Initial ceremonies took place in College in November 2014.  Students designed memorial plates of their own families loved ones which were displayed in the main School Hall.  There was an early morning ceremony (7.00am) including members of the whole College community – staff, students, governors, parents.  Students and staff participated in a day of activities which was set up to bring home the message of the horror of war.  Each Faculty offered a session, e.g. English studied War poetry, Languages carried out activities to explain the German point of view, Technology students took part in trench building.  The beginning of the Battle of the Somme was commemorated in July 2016 by students and staff laying crosses on the College recreation area and also by readings and musical interludes.  In March 2017 1600 College students and staff took part in an initiative to form a human poppy and an aerial photograph was taken. Furthermore, students, staff and friends of the College collectively took part in 'The Walk', the aim being to walk across the globe through the British Empire countries, with the use of pedometers (extra walking and running completed in breaktimes, lunchtimes and after school), to complete the 74 million steps needed to complete the (British) world tour.  Further events took place on Armistice Day in November 2018.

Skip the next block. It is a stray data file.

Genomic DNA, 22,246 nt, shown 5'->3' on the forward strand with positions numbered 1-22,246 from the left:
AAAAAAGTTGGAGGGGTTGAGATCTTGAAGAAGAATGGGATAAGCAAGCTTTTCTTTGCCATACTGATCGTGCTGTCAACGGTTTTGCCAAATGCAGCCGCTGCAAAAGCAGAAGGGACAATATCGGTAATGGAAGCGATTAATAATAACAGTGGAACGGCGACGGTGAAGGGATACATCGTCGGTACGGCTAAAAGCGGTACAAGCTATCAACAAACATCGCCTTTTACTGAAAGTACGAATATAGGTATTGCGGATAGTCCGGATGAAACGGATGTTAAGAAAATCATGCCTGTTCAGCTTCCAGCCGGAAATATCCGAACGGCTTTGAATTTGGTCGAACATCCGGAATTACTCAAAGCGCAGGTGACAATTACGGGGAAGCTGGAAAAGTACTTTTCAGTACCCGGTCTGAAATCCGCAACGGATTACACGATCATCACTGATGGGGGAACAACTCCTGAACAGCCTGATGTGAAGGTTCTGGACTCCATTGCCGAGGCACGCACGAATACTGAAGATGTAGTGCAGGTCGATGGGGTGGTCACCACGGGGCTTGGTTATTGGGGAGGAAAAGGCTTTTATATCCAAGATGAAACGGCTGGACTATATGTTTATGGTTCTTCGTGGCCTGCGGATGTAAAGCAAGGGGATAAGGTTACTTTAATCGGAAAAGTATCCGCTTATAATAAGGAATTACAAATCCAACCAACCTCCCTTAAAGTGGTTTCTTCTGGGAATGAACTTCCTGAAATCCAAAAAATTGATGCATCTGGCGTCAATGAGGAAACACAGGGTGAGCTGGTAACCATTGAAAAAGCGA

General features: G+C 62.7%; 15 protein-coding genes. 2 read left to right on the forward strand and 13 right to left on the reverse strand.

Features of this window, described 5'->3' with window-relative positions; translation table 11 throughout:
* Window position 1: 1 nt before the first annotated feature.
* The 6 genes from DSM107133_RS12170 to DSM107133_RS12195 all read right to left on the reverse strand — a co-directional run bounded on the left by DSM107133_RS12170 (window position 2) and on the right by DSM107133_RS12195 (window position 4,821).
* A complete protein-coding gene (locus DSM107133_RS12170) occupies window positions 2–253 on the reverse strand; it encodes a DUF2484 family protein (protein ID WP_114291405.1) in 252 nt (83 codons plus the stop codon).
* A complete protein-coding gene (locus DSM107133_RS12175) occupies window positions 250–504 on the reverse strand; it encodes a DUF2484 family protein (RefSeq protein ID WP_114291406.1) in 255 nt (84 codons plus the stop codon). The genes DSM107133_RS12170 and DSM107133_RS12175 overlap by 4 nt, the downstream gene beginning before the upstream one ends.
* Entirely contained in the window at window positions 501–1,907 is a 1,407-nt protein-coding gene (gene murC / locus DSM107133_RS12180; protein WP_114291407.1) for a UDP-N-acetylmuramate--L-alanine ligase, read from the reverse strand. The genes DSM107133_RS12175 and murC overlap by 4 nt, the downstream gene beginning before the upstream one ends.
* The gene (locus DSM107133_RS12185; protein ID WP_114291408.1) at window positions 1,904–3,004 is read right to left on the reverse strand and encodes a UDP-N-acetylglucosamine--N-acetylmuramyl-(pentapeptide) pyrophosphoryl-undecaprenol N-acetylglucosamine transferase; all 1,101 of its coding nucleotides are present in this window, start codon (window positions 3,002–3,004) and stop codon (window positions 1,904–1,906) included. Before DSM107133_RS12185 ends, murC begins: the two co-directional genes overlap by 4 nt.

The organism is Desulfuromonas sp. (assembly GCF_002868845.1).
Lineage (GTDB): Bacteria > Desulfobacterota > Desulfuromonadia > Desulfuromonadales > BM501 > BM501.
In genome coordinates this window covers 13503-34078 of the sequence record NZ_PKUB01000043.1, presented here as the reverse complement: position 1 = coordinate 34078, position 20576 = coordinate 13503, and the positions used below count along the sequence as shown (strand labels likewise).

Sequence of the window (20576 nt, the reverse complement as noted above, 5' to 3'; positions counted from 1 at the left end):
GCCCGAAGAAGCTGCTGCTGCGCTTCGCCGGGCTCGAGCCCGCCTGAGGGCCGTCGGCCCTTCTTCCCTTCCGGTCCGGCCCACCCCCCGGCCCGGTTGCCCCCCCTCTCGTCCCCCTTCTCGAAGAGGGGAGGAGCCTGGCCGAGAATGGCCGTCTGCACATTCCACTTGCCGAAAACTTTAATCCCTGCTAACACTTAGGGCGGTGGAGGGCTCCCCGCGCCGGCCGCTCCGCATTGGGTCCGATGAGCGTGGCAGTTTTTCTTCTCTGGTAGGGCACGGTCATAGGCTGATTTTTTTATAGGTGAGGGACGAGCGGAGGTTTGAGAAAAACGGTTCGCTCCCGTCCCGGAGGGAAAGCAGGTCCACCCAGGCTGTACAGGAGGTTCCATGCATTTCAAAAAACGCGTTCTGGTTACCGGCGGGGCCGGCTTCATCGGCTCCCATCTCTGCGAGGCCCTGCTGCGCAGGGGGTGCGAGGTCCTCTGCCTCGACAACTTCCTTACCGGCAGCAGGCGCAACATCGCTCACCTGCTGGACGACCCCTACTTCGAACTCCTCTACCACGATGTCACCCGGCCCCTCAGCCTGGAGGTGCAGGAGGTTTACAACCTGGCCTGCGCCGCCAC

The unique little committee has met a couple of times in the past year, and equally in the previous two years since the last Award.  Its membership varies in names and numbers, but one constant in the membership is that it is exclusive, perhaps controversially, to non-fully British individuals.  Perhaps a future innovation would be to include some British representatives!  The Committee has met, with snacks of healthy nature, to discuss Cultural Diversity at Collingwood.  Students enjoy the discussions and at the last meeting the following nationalities were represented: Spanish, French, Pakistani, Sri Lankan, Indian, Romanian, Nepali, Russian, Chinese, Polish, and Hungarian.  Thoughts, proposals, and points of discussion were: Let’s all write a sentence of our home language and compare them, Let’s do another International Week, apart from Asian Week, Brexit - and how that may affect some of those families represented (a few of those there had only recently arrived in the UK) and recent terrorism which is apparently racially/religiously based.

Mr Bunter - International School Award Co-ordinator

Curriculum Information